Jim Banks On: 3000 Hours, Don’t Confuse Your Kia’s With Your Ferrari’s

24 Jan 2017 20

Jim Banks

Surf Legend

Banksy dropping into Uluwatu bombs in October 2015, Photo provided

Banksy dropping into Uluwatu bombs in October 2015, Photo provided


3,000 Hours - and don’t confuse your Kia’s with your Ferrari’s!

Creating, developing and fine tuning a surfboard design is a massive amount of work… if you want to get it right. Just to create a new design can be a massive task. Sometimes you can be lucky and get real close with the first one, but even then, there’s always be more fine tuning and months of building and testing different versions to get it just right.

Some of my own designs, such as my twin keels, now have about 3000 hours of research and development behind them. There's more than ten years of designing, building and testing different combinations of rockers, bottom contours, fin placements etc. Go good? You bet they do, get a fair return on my 3000 hours? Dream on.

My Magic Carpet twin keel fish design is without a doubt the fastest board I have ever surfed, and I have spent a lifetime building fast surfboards. For decades I devoted myself to riding barrels as deep as I could, and I can tell you now that if you want to to ride the barrel as deep as possible, then you’re going to need a board that goes as fast as possible. Not only is this Magic Carpet board crazy fast, it will also perform high speed carves and whips in waves from 1ft to 10ft. And why? Because I have spent thousands of hours developing the design.

How many have I actually sold? Well, over the ten years, maybe 200 to 300 all up. Not many for the thousands of hours of R&D. So what’s that mean? Well for a start that’s 10 to 15 hours of R&D for every Magic Carpet I build. Now, my lifetime’s worth of skill and knowledge in regards to designing, building and understanding surfboards didn't come easy. You can’t learn it in a book and you certainly can’t get it online. It’s a lifetime of trial and error, careful observation, a massive amount of patience, plenty off frustration, and at times, even required putting my life on the line.

SEE ALSO: Nick Carroll On, Pay Up Damn It!

What’s it worth? Surely my lifetime worth of skill and knowledge is worth at least a fifth-year plumber or electrician, and they’re around $100 an hour these days. So at standard plumber/electrician rates, every Magic Carpet board I build owes me between $1000 to $1500 per board just to cover the R&D costs. And what do they sell for? Currently they’re $1095 (but not for long!) Houston we have a problem!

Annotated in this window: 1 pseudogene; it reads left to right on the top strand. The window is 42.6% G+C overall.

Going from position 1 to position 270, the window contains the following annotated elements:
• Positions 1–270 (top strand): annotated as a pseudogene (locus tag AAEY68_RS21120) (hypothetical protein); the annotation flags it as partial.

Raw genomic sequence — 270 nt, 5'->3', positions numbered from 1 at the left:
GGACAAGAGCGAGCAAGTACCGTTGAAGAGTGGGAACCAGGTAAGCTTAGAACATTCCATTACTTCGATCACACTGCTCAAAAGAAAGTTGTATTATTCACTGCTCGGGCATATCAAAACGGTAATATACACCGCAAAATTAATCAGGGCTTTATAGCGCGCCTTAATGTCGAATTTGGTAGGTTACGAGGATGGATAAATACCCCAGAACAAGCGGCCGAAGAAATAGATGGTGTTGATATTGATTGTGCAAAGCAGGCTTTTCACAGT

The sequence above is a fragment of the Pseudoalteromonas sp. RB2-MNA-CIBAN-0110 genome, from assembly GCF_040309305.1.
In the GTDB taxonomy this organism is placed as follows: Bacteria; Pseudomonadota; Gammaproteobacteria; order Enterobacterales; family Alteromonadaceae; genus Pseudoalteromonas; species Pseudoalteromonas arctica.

This is a major part of the problem for small production, highhigh-quality manufacturers like myself. We just don’t build enough boards to be able to price them competitively in todays market. Or is today’s market massively out of whack and we are building Ferraris and selling them at Kia prices?

Solutions? Drop the R&D, just copy other shapers designs and follow the trends? Well, actually it is a very common approach and usually the only choice for new brands and start up backyard builders. That’s ok, we all have to start somewhere. But if you are truly passionate about surfboards, eventually you get the itch to understand just what exactly is going on, and so starts the very long journey of developing your surfboard design and building knowledge and skills.

Of course, the other option is to go large production, but there’s serious problems with this solution. Quality is going to be a nightmare to control, pro team riders are going to cost you hundreds of thousands of dollars, and you’re probably also going to need to sell 150 boards a week just to break even. You’re also going to end up over-saturating the market, which will drive prices down and kill the second hand board market in the process. Sound familiar?

Or do we call a Ferrari a Ferrari, and price them accordingly, factoring in the the real costs of small time production? Currently for my boards, by the time we put the board in the customers hand and allow for all our time to design, build, market and sell the board, it’s around 30 hours per board. Many of the process’s that we use to build my boards can take twice the amount of time it takes to build a medium to high volume production board. And then actual production, marketing and business costs still have to go on top of that.

SEE ALSO: Jim Banks Surfing Uluwatu In The 70s

Which is why from February 1, my boards are all going to be $2000 and up. Even though I’m sure that any accountant would tell me that even at that price, there’s still no wholesale or retail profit margin and that they probably need to be double that. It’s certainly a big roll of the dice, but all I know is that I’m just not going to build boards for $10 - $15 an hour anymore. But even at the $2000 price is anybody going to buy them? Maybe, maybe not.

If that means that I need to go do something else, well, I’m ok with that. I’ve got plenty of things to do.

There’s no doubt it’s interesting times, as shapers like myself, have had enough of working for peanuts, while the big brands dance along the edge of a very sharp financial knife. Cardboard cutout surfboard anyone? We have more out the back…. we have red one, yellow one, blue.

Whichever way it goes, and whatever eventually happens in what I believe to be a currently unsustainable industry, one thing's for sure, don’t confuse your Ferrari’s with your Kias!

Banksy back in his Cronulla Point days, Photo by John Witzig

Banksy back in his Cronulla Point days, Photo by John Witzig

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